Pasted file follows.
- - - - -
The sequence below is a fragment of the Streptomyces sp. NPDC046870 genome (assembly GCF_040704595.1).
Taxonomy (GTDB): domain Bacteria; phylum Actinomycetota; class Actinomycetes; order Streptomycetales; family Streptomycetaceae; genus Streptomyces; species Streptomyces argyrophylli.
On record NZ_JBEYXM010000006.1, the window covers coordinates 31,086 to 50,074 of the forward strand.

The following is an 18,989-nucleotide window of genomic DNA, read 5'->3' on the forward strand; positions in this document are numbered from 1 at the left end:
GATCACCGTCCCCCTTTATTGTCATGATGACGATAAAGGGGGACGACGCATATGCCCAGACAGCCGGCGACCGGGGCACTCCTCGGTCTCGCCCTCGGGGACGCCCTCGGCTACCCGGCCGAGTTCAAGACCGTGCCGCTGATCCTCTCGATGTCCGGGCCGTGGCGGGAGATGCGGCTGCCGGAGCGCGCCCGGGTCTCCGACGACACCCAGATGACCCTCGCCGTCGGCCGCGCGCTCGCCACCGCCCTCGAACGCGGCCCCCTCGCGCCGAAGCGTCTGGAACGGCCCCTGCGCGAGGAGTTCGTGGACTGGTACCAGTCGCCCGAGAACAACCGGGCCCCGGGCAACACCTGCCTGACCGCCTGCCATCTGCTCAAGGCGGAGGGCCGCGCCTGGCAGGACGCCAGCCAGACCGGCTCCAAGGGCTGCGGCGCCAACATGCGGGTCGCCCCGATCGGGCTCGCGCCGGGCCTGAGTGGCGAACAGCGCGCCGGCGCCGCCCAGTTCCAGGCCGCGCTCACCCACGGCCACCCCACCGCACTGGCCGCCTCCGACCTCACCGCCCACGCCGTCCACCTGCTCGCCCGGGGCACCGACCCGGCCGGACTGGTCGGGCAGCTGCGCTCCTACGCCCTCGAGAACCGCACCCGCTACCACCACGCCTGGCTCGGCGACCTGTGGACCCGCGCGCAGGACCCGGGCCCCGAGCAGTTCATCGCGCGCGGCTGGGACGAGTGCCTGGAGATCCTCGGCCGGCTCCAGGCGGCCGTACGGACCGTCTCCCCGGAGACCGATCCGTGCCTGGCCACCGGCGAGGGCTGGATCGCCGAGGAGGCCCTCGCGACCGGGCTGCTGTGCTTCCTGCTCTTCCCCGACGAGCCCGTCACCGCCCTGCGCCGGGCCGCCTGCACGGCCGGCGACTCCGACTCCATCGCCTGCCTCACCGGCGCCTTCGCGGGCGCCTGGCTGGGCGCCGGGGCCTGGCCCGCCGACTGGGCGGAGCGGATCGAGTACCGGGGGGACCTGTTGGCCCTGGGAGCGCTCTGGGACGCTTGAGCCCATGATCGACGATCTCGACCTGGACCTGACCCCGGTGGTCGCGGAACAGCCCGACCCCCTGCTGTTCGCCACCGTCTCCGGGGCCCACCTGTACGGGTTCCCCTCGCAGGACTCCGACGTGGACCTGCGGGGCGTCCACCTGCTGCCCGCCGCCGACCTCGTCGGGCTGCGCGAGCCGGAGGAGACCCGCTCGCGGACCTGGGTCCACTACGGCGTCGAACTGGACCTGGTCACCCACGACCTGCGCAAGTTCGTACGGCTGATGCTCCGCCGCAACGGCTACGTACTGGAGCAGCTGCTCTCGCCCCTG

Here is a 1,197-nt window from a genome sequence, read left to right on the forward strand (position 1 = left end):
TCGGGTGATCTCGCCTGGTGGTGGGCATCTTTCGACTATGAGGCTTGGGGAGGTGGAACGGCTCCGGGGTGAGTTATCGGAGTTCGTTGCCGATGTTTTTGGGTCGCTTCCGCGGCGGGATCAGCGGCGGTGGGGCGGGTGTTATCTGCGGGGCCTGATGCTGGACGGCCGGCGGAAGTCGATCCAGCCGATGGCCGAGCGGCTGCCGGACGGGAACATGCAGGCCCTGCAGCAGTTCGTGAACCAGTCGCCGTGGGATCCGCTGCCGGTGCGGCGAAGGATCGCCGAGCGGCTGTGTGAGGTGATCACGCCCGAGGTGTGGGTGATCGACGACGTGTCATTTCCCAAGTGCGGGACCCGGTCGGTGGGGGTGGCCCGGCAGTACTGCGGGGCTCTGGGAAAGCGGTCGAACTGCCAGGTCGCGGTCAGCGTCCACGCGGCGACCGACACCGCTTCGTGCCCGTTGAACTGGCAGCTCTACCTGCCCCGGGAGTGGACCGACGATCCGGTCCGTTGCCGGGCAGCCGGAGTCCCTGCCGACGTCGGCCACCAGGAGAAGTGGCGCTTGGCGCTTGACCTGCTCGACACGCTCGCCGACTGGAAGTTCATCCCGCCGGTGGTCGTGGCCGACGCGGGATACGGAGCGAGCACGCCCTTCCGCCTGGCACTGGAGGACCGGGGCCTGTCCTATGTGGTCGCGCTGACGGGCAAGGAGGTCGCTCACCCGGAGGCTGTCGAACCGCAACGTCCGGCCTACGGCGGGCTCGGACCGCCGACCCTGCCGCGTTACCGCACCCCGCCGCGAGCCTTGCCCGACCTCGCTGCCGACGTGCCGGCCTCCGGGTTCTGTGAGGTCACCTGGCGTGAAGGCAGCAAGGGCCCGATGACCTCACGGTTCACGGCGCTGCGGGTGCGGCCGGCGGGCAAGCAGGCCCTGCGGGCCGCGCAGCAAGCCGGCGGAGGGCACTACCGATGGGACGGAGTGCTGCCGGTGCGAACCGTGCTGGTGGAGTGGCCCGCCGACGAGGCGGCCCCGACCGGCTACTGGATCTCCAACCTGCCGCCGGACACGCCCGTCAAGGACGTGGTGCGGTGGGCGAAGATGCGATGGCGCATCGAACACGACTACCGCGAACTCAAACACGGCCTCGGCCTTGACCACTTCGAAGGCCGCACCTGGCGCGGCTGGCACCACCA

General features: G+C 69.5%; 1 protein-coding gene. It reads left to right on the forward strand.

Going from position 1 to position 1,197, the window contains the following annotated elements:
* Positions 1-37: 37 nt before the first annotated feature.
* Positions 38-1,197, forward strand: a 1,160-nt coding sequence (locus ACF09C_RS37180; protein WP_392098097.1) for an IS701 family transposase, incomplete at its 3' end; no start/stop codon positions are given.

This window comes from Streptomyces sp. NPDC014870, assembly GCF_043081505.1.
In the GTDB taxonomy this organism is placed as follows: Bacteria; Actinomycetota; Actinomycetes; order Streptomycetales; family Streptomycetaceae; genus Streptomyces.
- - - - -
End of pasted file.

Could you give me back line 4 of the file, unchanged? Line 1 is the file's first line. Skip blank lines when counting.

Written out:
The following is an 18,989-nucleotide window of genomic DNA, read 5'->3' on the forward strand; positions in this document are numbered from 1 at the left end: